The best time to start saving for retirement is now. However old you are, waiting is unnecessary. Even if you’re in-between jobs, putting a few dollars aside keeps the habit going and all adds to that 8th wonder of the world: compounding interest.
However, getting started is difficult. Talk of allowances, annuities, inflation, maxing out 401Ks and diversifying your portfolio is a certified way of putting you off even beginning. The issue is that whilst these are things you want to become familiar with in order to prevent mistakes and optimize your retirement plan, they are not prerequisites to starting. That is the misconception, that only the sort of people that already know this stuff are those who can invest from a young age.
The jargon is certainly a barrier, but it can be overcome. Here are some of the most basic concepts you should know and some ways to invest as, say, a broke student.
Easy, functional options for retirement saving
Automation is key
First thing’s first, pensions are at the core of retirement savings. Pensions offer the ability to have annual income until death, no matter how long you live, once you reach the agreed age of retirement. They can also be great ways to pay less tax and can be taken out early in a lump sum.
So, paying into a retirement plan is a clear necessity. If you’re employed, you can pay into a 401k (a pension pot, essentially) directly out of your pay. This means there’s no chance of spending the money first. Automated retirement contributions such as this are at the core of lazy retirement planning – nothing can go wrong and you can forget all about it. It removes the temptation – the choice – to spend it elsewhere.
Being self-employed or a non-working student makes this a little more difficult. However, you can still set up direct debits/standing orders into a 401k yourself and let money drip out of your account each month.
Another great tool is Robo-advisors. These are essentially companies (websites) that let you contribute monthly (or just a one-off) and they invest for you. They claim to be AI investors with an intelligent bespoke algorithm. They’re not. They’re nothing special. They invest in a mixture of bonds and index trackers that follow a few markets and they take around 0.5% as a cut.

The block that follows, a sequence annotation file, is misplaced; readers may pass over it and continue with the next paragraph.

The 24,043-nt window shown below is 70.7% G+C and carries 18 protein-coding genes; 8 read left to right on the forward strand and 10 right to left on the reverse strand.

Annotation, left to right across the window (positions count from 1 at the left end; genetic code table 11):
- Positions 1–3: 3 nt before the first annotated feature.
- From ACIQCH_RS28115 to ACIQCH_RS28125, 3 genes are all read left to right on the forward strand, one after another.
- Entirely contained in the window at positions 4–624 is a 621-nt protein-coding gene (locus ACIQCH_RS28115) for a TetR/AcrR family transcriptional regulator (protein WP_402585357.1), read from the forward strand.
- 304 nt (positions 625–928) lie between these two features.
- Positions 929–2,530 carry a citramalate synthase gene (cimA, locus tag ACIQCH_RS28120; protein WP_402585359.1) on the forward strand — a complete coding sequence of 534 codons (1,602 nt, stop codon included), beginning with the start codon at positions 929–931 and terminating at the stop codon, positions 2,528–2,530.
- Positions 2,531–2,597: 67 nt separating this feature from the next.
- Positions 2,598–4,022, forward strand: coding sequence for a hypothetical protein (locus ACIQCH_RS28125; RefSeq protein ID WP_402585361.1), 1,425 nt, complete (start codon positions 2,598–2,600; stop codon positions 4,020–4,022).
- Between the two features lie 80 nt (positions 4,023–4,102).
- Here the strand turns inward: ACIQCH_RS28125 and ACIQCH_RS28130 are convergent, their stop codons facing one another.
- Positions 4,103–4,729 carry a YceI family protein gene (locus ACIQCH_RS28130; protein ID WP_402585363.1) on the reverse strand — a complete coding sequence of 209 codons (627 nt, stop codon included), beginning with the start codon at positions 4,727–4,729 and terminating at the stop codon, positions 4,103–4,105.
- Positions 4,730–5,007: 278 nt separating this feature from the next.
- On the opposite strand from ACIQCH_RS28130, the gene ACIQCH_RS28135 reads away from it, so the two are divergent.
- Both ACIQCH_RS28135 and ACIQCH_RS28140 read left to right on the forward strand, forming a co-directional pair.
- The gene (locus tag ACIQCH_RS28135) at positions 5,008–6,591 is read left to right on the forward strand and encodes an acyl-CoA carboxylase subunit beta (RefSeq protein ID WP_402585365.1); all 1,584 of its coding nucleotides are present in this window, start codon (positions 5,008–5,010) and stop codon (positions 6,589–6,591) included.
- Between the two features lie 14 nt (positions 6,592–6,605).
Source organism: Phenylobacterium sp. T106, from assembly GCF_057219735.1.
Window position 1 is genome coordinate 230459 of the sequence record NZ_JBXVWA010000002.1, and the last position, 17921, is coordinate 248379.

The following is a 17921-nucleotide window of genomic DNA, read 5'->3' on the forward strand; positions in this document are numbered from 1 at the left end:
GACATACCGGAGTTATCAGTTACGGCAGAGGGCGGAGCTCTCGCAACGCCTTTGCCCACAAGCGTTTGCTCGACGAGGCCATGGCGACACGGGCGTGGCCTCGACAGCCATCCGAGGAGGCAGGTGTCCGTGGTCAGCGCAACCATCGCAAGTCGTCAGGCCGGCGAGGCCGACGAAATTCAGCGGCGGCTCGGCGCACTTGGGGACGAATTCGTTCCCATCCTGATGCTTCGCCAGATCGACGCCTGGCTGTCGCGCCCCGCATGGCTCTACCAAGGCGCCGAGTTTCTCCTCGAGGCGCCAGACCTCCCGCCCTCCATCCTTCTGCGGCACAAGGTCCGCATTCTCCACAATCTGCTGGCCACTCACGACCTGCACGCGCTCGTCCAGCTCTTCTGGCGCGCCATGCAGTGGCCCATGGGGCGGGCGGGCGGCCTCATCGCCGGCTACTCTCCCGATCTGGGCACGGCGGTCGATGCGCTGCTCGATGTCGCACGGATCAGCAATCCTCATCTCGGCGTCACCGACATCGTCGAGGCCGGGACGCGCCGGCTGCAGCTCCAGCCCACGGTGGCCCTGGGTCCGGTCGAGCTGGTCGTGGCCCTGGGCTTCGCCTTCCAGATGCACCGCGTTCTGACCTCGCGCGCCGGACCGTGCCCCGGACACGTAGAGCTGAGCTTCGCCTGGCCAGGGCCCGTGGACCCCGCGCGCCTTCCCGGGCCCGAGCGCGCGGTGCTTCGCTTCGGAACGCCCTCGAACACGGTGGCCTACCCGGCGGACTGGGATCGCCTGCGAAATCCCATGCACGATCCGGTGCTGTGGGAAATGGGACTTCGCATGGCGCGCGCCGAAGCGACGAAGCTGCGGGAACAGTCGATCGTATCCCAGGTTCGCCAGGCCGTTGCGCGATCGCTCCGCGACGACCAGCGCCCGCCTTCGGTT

But reading up about Vanguard, making an account and doing the same with a few others doesn’t sound appealing. Robo-advisors are actually a great resource to get you started. You can let them take out fixed, monthly contributions from your account and you may end up getting a 6% return if the western economy does reasonably well that year.
Annual returns can vary widely, from potentially losing money to getting over 10%, but considering they’re longer-term than one-year investments, they’re a safe bet with decent returns. Very few can beat the market, let alone when getting started so investing in the market itself (or a tracker that mirrors the market) is a great place to start.
No matter how keen you are to start saving for retirement, you must keep some of your assets liquid. This means not tying up your savings in bonds that you can’t sell quickly, or savings accounts that you can’t access for 5 years.
Yes, these usually offer better returns. But always keep a month or two worth of expenses as either cash or easily accessed deposits. This is vital to giving you a safety net throughout your journey to retirement.
The importance of whether your investments return 4% per year or 6% per year pales in comparison to being able to save more. Learning how to save on a small scale in everyday situations is what will lead to long-term results. For example, cycling to college instead of driving, learning to cook, not buying coffee at lunchtime.
Increasing your savings rate (% you save in relation to income) from 5% to 25% isn’t all that hard, but it could be the difference between saving $100 per month and $500. That’s around $100k more in savings over 20 years – but it would be more than that of course because you will have gained more from compounding interest too!
Frugality can become a subconscious mindset that will prepare you for retirement, where you won’t have enough money to be splashing out on eating out every day and such (compared to your working pre-children life).
Understanding tax relief
The government understands the necessity of having money at an old age, and how difficult this is when you cannot work. However, they also understand how expensive paying pensions are. To promote our efforts and focus on private pensions, there are tax advantages to saving for many of them.
The specific reliefs will depend on which country you’re in, but generally, there is tax relief on private pensions and many ISA savings accounts. This means you can reduce your taxable earnings in the now, by saving for the future.
When the future comes around and you want to receive your pension, there will likely be tax relief wherever you are. In the UK, 25% of your pension will be tax-free. It doesn’t matter whether you take it out in a lump sum or as annuity payments, the first 25% will be tax-free. Of course, if you’re properly retired and have not just taken your pension early, it’s unlikely that you will be earning enough to pay tax anyway, as there is a personal allowance of £12,500 (in the UK). This means you may end up never paying a penny tax on your pension. Compare this to the tax you would have paid if you didn’t save it throughout your life – you will have likely saved tens of thousands in tax. Saving for retirement is a marathon and reducing tax is just as important as making more returns on investments.